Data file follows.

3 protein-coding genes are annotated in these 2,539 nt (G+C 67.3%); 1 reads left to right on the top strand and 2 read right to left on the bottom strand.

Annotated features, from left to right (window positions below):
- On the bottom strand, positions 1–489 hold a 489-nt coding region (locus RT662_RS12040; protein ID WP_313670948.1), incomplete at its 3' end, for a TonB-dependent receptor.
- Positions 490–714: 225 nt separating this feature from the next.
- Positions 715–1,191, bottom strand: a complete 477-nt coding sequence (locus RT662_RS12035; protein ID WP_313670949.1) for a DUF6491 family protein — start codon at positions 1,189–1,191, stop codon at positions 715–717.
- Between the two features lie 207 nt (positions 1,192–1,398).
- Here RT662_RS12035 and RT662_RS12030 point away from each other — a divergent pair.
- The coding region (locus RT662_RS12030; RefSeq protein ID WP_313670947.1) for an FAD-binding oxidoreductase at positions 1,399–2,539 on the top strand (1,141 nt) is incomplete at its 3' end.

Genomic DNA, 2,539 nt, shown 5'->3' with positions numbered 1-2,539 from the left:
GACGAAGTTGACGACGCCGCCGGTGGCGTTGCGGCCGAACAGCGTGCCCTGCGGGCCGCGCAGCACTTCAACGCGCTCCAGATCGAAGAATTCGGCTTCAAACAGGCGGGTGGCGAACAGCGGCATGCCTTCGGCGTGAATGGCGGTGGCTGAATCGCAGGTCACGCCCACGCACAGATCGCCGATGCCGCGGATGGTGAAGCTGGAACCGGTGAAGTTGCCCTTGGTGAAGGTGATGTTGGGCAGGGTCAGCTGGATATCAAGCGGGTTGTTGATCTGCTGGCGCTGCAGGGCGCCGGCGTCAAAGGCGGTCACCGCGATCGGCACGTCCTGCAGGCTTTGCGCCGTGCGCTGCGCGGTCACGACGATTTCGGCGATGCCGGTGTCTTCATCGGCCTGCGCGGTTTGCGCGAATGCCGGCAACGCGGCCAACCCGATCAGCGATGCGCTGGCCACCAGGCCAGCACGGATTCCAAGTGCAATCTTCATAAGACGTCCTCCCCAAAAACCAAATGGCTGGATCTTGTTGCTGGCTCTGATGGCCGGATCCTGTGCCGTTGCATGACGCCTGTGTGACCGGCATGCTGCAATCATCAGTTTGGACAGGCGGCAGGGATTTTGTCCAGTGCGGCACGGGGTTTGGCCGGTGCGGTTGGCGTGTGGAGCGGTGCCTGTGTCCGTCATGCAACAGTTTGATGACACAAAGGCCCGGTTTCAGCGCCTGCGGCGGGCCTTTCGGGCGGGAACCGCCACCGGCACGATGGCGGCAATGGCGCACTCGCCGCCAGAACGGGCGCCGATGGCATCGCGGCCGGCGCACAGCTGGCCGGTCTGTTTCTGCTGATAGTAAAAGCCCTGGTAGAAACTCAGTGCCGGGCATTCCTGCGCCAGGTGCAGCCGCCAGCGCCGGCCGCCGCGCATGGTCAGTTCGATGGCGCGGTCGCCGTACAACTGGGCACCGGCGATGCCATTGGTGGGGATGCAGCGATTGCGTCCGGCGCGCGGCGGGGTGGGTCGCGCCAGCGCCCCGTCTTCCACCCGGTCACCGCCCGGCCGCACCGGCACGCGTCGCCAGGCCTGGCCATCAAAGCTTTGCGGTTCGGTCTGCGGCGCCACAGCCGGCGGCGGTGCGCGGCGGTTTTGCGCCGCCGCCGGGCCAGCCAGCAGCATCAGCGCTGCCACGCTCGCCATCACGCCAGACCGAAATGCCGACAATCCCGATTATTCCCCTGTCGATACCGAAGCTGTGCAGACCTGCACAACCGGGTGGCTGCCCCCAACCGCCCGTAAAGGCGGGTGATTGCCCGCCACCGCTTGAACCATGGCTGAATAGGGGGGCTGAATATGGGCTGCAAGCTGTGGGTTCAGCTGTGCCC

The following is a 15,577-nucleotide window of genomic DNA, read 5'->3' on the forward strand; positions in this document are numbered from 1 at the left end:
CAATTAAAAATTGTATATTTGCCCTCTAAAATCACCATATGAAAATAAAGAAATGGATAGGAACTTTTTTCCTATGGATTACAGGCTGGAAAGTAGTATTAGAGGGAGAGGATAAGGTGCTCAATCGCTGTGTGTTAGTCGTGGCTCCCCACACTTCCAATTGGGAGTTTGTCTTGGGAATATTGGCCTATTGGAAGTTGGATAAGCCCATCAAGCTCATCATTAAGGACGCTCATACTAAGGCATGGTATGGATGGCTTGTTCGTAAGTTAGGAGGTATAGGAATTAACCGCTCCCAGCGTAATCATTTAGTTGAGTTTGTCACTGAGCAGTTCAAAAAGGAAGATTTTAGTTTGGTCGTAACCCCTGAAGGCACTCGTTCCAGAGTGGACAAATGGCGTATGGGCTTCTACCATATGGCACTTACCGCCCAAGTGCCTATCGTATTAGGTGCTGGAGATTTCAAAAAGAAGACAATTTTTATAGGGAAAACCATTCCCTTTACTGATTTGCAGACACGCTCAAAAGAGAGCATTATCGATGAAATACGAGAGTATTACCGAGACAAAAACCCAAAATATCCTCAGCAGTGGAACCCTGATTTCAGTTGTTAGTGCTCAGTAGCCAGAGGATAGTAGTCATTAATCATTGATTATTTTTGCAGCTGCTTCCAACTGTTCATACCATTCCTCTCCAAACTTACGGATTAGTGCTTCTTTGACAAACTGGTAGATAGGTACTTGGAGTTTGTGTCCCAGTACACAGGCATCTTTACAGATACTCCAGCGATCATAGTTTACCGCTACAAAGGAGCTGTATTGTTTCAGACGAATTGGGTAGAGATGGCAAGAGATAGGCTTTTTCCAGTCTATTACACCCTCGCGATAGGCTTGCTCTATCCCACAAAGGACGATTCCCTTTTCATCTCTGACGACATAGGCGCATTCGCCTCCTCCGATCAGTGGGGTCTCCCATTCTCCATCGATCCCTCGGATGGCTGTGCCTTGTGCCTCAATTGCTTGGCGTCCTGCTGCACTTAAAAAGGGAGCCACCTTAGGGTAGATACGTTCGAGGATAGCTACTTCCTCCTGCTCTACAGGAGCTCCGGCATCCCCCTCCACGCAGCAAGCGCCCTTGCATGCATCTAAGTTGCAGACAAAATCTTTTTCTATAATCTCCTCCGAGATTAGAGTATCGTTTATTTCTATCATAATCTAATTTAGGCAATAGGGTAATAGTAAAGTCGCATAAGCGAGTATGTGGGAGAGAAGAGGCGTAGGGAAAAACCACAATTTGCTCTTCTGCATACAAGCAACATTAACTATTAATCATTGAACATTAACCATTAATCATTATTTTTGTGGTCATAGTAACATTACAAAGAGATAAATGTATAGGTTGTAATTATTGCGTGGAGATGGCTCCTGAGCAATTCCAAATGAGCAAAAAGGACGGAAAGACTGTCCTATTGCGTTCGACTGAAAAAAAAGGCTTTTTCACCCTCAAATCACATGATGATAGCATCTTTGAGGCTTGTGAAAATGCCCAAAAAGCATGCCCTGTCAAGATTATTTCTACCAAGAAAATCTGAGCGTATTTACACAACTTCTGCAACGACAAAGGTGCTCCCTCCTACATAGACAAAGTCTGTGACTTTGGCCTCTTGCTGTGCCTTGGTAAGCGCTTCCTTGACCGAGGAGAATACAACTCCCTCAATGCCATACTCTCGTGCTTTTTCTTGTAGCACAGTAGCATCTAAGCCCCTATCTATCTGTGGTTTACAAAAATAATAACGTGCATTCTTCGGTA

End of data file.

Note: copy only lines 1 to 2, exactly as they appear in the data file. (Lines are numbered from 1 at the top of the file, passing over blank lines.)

3 protein-coding genes are annotated in these 2,539 nt (G+C 67.3%); 1 reads left to right on the top strand and 2 read right to left on the bottom strand.

Annotated features, from left to right (window positions below):